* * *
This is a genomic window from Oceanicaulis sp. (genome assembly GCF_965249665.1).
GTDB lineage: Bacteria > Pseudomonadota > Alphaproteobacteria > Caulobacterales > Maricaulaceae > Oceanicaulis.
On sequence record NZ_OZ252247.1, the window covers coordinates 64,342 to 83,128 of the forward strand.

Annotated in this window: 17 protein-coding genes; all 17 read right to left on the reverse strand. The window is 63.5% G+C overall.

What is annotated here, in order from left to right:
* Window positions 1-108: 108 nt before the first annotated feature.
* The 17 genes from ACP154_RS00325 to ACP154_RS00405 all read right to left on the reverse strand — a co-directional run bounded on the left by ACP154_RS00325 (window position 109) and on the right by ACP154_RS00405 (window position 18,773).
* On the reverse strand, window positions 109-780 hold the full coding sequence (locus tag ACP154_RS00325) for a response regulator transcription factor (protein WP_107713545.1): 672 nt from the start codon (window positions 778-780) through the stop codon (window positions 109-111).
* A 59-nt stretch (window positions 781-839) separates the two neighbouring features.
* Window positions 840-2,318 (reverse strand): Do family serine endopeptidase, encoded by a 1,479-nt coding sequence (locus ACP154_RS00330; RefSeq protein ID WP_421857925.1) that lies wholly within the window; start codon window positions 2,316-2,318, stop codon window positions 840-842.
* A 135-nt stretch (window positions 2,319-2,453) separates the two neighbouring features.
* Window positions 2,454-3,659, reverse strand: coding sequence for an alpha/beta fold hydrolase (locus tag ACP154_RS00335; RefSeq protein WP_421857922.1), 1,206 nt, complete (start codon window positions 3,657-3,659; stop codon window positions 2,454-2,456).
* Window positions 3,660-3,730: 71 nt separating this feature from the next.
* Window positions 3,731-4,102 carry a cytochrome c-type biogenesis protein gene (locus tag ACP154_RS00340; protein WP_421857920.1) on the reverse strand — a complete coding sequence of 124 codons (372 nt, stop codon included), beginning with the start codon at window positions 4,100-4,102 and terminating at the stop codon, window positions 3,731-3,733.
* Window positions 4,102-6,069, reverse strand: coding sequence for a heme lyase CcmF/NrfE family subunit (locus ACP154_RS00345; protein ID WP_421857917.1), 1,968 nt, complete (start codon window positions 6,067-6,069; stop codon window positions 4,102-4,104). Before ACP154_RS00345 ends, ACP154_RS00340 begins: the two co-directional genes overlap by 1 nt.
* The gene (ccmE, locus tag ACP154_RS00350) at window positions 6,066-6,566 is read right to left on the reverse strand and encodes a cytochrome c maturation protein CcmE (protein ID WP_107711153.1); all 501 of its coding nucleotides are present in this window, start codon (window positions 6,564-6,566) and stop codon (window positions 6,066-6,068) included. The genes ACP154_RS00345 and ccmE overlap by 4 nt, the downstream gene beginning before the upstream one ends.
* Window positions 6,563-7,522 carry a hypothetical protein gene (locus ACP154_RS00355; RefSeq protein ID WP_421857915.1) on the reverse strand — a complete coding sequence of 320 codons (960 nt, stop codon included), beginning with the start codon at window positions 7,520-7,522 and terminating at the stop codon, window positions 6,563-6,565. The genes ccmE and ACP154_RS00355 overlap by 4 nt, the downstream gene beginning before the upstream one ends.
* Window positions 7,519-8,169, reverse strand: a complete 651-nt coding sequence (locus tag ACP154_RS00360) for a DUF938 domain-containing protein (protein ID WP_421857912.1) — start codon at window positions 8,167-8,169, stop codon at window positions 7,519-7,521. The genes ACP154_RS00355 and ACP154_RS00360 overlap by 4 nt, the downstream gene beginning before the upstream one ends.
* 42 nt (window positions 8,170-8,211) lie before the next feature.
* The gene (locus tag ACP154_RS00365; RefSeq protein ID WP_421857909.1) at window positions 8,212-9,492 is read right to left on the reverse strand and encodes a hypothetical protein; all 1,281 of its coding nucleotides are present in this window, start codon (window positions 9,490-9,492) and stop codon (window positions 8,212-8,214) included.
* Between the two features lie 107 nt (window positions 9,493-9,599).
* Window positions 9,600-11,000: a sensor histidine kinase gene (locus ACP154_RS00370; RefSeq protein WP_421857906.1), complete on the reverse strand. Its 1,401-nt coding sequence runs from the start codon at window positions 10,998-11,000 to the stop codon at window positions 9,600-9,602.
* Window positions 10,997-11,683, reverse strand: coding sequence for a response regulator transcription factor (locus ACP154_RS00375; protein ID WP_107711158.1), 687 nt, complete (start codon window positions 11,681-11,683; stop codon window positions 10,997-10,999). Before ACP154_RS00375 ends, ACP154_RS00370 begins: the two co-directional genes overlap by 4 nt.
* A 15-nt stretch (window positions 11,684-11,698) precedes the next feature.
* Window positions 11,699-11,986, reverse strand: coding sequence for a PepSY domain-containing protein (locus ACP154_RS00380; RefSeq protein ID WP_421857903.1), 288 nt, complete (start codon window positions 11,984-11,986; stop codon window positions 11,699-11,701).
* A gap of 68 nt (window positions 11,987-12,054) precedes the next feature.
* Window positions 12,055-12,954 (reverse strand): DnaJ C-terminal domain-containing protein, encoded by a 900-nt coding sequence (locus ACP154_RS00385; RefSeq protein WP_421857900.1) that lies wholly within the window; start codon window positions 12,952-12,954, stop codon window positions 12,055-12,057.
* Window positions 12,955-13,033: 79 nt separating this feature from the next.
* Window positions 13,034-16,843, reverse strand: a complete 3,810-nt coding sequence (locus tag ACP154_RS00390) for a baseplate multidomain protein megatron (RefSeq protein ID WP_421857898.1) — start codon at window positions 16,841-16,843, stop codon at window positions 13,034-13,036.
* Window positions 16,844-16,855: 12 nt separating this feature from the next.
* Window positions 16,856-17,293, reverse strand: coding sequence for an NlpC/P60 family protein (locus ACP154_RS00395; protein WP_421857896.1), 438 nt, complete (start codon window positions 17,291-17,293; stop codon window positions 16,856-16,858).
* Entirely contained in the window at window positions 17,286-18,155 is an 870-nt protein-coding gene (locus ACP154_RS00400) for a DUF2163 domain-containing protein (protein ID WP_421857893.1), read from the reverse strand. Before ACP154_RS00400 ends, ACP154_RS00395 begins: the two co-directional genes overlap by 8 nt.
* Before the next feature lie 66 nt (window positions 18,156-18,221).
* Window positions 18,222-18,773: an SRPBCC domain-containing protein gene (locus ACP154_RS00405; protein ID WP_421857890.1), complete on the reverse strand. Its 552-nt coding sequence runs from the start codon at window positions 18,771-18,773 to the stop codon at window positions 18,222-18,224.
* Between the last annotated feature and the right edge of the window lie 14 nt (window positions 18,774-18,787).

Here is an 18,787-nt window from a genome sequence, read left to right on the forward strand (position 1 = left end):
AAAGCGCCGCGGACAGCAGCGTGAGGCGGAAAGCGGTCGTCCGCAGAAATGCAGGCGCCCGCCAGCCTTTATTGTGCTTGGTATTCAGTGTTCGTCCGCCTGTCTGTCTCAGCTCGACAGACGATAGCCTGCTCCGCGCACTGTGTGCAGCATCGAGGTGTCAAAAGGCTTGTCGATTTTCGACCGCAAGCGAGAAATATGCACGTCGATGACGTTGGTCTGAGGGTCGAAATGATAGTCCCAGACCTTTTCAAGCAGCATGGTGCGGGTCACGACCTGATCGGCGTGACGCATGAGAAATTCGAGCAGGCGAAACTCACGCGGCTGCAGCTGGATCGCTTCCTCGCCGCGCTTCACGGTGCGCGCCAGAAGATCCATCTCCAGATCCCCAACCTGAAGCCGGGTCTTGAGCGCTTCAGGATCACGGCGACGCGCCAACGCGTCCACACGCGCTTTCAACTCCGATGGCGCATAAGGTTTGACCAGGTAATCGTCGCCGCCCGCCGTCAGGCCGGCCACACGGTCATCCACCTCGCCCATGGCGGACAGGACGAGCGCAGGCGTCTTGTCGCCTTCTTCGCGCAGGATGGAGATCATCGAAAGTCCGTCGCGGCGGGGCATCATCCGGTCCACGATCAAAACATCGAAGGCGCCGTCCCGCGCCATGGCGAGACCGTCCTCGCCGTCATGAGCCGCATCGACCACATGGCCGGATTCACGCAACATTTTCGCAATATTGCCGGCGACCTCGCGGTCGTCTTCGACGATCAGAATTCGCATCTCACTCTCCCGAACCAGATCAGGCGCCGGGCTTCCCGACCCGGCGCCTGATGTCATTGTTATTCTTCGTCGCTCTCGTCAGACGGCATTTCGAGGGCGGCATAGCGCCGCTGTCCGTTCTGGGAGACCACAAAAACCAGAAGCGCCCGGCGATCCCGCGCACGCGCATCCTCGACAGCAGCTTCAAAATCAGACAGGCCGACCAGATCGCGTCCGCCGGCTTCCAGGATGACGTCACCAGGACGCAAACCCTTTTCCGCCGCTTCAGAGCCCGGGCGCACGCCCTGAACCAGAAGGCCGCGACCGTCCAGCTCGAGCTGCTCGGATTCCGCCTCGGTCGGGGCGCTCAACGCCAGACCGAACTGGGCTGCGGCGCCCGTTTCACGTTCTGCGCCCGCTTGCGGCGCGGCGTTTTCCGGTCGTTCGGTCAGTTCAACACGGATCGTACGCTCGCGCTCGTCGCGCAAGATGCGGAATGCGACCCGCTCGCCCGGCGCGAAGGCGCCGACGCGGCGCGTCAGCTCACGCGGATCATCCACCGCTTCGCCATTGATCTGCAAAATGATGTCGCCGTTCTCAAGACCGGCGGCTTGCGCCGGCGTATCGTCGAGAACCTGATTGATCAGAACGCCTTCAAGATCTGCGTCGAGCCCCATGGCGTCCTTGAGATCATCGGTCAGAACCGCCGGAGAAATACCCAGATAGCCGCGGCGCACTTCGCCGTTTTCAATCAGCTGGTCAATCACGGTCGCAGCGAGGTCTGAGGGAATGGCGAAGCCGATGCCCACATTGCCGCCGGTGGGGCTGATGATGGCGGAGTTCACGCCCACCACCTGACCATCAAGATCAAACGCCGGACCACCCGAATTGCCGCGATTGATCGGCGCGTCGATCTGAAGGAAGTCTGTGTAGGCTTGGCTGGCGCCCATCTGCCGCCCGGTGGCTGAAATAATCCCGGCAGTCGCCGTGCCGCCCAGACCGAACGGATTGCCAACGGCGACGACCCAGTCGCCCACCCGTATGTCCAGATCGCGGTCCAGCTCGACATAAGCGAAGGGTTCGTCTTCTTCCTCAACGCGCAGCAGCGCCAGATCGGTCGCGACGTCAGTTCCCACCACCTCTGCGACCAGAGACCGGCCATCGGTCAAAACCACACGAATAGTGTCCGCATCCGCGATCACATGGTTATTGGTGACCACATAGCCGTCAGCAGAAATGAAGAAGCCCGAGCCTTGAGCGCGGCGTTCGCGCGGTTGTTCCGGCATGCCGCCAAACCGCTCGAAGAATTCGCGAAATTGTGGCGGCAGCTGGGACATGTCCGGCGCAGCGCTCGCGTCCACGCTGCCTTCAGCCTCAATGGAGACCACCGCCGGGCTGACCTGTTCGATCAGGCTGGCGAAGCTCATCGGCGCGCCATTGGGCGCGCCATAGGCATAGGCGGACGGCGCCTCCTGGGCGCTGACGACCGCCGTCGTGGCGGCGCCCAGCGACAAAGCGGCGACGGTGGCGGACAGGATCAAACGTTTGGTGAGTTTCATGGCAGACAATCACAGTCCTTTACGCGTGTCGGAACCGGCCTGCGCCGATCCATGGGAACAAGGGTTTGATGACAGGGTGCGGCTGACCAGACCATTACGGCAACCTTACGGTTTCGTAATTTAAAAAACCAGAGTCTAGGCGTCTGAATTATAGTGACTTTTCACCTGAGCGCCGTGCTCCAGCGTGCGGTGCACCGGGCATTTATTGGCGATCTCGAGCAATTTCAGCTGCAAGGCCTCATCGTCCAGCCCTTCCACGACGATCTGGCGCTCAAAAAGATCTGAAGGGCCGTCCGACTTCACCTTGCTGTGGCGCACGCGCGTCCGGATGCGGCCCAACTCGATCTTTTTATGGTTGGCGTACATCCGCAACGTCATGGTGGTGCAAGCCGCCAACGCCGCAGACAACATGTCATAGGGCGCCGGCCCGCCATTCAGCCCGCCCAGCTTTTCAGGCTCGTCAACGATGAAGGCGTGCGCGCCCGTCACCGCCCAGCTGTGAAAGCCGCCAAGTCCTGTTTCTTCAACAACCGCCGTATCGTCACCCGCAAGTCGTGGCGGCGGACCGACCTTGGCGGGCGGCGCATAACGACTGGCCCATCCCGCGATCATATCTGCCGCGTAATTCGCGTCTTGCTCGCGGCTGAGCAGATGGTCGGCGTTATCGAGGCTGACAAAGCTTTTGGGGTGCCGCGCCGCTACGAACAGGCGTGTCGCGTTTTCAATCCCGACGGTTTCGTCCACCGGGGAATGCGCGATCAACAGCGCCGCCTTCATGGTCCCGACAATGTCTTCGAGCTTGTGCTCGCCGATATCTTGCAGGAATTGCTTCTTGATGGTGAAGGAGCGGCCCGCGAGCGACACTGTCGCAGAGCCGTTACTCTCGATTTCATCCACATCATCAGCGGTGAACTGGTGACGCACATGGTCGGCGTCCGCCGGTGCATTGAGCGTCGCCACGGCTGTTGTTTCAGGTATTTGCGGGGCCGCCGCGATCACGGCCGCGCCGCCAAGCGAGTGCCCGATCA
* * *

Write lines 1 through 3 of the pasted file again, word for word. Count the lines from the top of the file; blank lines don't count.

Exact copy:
This is a genomic window from Oceanicaulis sp. (genome assembly GCF_965249665.1).
GTDB lineage: Bacteria > Pseudomonadota > Alphaproteobacteria > Caulobacterales > Maricaulaceae > Oceanicaulis.
On sequence record NZ_OZ252247.1, the window covers coordinates 64,342 to 83,128 of the forward strand.